Thursday, February 23, 2012

Third Party Candidate? We Need Independent Voices

  • A Third Voice for 2012 (By THOMAS L. FRIEDMAN, NY Times) I know what I’d pay good money to see: an intelligent independent candidate just taking part in the presidential debates, because it would make both Obama and his Republican opponent better. One independent I’d like to see play that role is David Walker.
  • We Need More Independent-Minded Voters (David M. Walker, Former Comptroller General of the United States; Author, 'Comeback America'; Huffington Post) I was honored and humbled that syndicated columnist Tom Friedman this week suggested I consider running for president, putting me forward as a third choice to voters. But our need is bigger than for me -- or any other third-party candidate. And his column taps into a need that goes far beyond my work on fiscal responsibility and government transformation. Every day, I talk with people around the nation who take their vote seriously enough to not align themselves with one particular party. They are the new independent-minded voter. And we need more of them.
  • The Radical Center We Don't Need (Robert Kuttner, Co-founder and co-editor, 'The American Prospect'; Huffington Post) We already have a centrist party. It's called the Democrats. Obama's Democrats are to the right of Richard Nixon on most domestic economic issues. If Democrats had not joined Republicans in financial deregulation, we never would have had the economic collapse of 2008.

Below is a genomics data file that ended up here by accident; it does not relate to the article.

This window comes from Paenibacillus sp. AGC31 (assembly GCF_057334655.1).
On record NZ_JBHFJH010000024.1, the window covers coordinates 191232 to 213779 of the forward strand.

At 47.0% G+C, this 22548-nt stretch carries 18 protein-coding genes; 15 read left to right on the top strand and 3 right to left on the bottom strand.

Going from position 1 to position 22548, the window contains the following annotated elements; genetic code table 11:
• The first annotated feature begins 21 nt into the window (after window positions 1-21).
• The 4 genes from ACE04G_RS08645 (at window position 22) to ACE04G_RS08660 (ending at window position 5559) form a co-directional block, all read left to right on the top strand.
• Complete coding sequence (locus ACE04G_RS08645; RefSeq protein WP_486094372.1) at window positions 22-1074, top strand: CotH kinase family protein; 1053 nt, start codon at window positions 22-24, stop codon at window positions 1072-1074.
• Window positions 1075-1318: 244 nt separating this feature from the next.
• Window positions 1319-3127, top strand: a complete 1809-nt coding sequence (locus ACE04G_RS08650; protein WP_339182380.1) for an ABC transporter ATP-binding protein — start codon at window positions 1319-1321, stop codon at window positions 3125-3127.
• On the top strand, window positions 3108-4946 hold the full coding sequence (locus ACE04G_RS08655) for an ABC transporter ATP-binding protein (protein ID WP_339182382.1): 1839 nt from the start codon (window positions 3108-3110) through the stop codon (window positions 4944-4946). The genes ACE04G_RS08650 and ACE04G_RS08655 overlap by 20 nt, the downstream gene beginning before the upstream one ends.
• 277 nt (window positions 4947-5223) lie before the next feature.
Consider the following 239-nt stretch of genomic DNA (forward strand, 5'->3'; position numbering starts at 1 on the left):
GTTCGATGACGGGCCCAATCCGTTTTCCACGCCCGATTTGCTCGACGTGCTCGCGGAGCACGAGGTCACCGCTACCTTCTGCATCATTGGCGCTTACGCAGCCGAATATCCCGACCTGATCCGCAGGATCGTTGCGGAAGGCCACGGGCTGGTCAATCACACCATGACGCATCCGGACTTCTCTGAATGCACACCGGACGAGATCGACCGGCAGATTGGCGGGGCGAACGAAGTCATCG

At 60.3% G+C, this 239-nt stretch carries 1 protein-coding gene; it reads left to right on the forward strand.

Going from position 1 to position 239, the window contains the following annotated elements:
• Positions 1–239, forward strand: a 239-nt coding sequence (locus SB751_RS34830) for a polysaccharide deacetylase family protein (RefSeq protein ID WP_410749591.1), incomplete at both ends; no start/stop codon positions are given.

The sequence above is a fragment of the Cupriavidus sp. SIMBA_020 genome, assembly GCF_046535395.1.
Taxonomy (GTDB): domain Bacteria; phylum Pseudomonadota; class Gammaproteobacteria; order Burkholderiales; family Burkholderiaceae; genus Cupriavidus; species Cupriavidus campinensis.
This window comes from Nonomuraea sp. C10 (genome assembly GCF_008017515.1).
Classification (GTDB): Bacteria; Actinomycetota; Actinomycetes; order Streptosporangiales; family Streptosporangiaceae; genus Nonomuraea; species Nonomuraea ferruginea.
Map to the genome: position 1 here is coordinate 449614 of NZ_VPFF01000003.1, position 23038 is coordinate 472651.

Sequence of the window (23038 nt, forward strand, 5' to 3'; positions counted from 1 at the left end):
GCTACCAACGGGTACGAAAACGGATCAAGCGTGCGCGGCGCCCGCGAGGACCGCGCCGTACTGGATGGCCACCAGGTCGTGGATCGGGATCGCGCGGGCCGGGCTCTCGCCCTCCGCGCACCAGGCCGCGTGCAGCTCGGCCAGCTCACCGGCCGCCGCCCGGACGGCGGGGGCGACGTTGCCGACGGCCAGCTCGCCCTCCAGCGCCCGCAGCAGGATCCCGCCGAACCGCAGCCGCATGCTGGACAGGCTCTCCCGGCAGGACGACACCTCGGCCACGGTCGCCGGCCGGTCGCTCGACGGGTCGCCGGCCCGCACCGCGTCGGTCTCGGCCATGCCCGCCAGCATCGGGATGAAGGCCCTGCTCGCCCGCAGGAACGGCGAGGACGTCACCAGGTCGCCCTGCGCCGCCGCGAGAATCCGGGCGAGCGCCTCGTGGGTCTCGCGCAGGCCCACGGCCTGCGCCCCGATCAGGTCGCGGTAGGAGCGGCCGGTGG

• The Third-Party Myth (By Josh Kraushaar, National Journal/ 2012 Decoded) But in reality, third-parties only thrive when there's a political vacuum to be filled. Despite being a nominal independent, Bloomberg's views aren't much different than your average Democrat. Walker's stand on entitlement reform is embraced by many of the leading Republican pols, led by House Budget Chairman Paul Ryan.
  • What makes a strong third-party candidate? (By Jonathan Bernstein, Washington Post/ PostPartisan) Near as I can tell, every third-party presidential candidate who took 5 percent or more of the vote was reasonably well known before the campaign (Anderson became well known in losing the nomination). That’s not to say that Walker or Goode couldn’t possibly “succeed” in some way, but neither of them really fits the profile of past successful third-party candidates. The truth is that the way it really works most of the time is someone with a big ego and the resources to make it happen decides to run and probably then fills in whichever issues seem to resonate. Starting with the issues is pretty much getting the whole thing backward. If you want to push some set of issues, try to get a major party candidate to adopt them. It’s a lot easier.

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